Solene Gün examines men in Turkish banlieue communities in Berlin and Paris

Turunç avoids cliches in telling the stories of a group of people often marginalised by society.

24 February 2020
Reading Time
3 minute read

Telling a story from an inside perspective can provide a unique insight, often one that those looking in from the outside can often struggle to find. Solene Gün’s documentation of young Turkish men in the banlieues of Paris and Berlin manages to look at this subject from a unique angle, one that is informed by her upbringing in these communities.

“Turunç is above all a fraternal project. It’s an immersion in the everyday life of young men with Turkish origins,” she tells It’s Nice That. “What I express through this series is what binds the communities living in these places, but also the frailty of these youth’s identity between who they are and how they are identified by others.”

Solene, who last year completed her studies in visual communication and photography at ECAL, self-published Turunç with Nicolas Poillot and Thomas Hervé. Rather than being a literal documentation of men in these communities, the book seemingly approaches the subject from the perspective of what surrounds them. Whether this is concrete towers, Shisha cafes or of course football, it provides a rounded account of their lives without playing up to cliches. It also rarely shows the men in full view, giving glimpses of the people this book is about without them being the centre of the show, and it works.

“I'm very interested in the details, emotions and atmospheres I find myself in when I photograph a subject,” she says. “I like to be absorbed as much as possible by the environment, that's often why I don't start shooting directly; I observe a lot beforehand and soak up the place where I am. I think my photographic style is warm, tense (with tension in my images) with a bit of melancholy."

Despite the considered nature of her images, it may surprise you to hear that photography is not Solene’s main creative passion, and that she views it just one of the many visual tools in her armoury. “I’m not particularly attached to photography. What I like above all is to tell stories through my work,” she says. “I have the feeling that I could do it also with other media, like film and video, for example. But what I like about photography is that you can freeze a gesture, a movement, an expression that can tell a lot about the subject you photograph. I think I’m more comfortable with visual language than oral, so photography has allowed me to express things in ways other than words."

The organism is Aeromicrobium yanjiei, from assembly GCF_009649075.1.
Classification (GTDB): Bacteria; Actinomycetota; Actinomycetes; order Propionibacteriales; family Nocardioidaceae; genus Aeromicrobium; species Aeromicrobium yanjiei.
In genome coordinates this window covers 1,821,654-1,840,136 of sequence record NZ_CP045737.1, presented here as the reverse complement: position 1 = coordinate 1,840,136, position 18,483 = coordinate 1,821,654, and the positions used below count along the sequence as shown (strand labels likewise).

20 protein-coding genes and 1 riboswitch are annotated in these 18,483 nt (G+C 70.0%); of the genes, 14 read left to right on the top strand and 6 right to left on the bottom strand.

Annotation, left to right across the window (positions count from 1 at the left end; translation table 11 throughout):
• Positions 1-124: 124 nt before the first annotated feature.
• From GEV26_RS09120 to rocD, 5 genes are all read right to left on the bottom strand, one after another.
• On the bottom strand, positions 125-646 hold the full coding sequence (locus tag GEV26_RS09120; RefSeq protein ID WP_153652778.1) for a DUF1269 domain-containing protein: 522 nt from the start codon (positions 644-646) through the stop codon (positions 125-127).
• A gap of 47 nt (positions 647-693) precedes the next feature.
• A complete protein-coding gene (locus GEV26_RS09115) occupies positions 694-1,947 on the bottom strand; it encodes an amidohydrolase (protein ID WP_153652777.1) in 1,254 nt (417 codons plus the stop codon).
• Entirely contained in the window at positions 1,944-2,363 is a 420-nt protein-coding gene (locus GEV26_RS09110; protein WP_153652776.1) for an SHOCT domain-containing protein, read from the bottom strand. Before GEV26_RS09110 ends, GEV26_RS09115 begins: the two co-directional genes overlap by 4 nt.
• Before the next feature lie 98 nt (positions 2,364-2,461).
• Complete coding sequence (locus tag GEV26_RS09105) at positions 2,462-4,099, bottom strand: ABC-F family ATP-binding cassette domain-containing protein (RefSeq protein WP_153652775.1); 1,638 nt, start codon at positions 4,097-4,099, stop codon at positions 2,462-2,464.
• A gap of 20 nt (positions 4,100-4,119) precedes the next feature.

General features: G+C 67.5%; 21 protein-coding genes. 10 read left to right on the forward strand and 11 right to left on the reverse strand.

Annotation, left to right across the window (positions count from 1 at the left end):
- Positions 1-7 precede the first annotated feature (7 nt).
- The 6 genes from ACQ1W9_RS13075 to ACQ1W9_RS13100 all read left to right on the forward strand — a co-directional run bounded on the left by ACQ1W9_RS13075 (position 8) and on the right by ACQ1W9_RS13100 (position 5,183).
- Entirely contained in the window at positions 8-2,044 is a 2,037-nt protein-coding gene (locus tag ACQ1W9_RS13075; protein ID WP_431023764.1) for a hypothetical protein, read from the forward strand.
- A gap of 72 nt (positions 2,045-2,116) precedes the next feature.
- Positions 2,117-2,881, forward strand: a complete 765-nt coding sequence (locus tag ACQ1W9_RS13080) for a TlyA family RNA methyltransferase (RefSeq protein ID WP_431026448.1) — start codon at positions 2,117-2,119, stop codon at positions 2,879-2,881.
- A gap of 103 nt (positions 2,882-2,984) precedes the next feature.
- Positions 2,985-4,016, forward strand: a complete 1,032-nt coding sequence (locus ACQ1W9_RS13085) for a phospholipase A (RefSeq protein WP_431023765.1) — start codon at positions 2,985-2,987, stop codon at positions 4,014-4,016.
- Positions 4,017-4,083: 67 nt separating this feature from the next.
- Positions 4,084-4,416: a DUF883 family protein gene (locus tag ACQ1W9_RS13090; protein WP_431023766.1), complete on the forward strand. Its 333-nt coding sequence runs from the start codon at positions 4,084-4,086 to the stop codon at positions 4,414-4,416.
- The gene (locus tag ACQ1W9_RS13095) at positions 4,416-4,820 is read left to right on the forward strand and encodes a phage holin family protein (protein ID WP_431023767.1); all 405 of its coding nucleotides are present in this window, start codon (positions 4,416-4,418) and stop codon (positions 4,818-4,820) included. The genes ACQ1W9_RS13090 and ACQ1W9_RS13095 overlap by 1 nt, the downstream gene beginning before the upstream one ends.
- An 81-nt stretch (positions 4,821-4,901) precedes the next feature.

Solene Gün: Turunç

The story was something that Solene had considered for a long time, motivated in a large part by observing the negative views that people had on those from the banlieues. “It was when I left that I realised how negative and distorted people had a vision of the suburbs, of the communities that live there. So, it kind of revolted me and I wanted to bring my own vision of things through photography,” she explains. As well as this she believes that the wider political issues in contemporary society are further exacerbating people’s negative views, and that is something she hopes to help change. “I sincerely think that the banlieues have become a pretext for rejecting immigration and dividing people, so it was very important for me to open up debate, to bring this part of my culture beyond the borders and especially to highlight the youth, who are full of potential despite a daily life that is sometimes difficult to live."

Seeing such parallels between herself and these communities, Solene also found it difficult to detach herself in some instances. “I will say that what was sometimes hard was to witness several personal situations that some young people were facing, without having any real power to help them.”

This is obviously a difficult situation, but one that came about due to Solene’s closeness with the community, which ultimately allowed her to tell this story in such a detailed and unique way. As a personal project, its importance to her is clear: “Being born in the banlieue of Paris, and having Turkish (and Kurdish) origins, it meant a lot to me to tell this story.”

GallerySolene Gün: Turunç

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Solene Gün: Turunç

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About the Author

Charlie Filmer-Court

Charlie joined It’s Nice That as an editorial assistant in December 2019. He has previously worked at Monocle 24, and The Times following an MA in International Journalism at City University. If you have any ideas for stories and work to be featured then get in touch.

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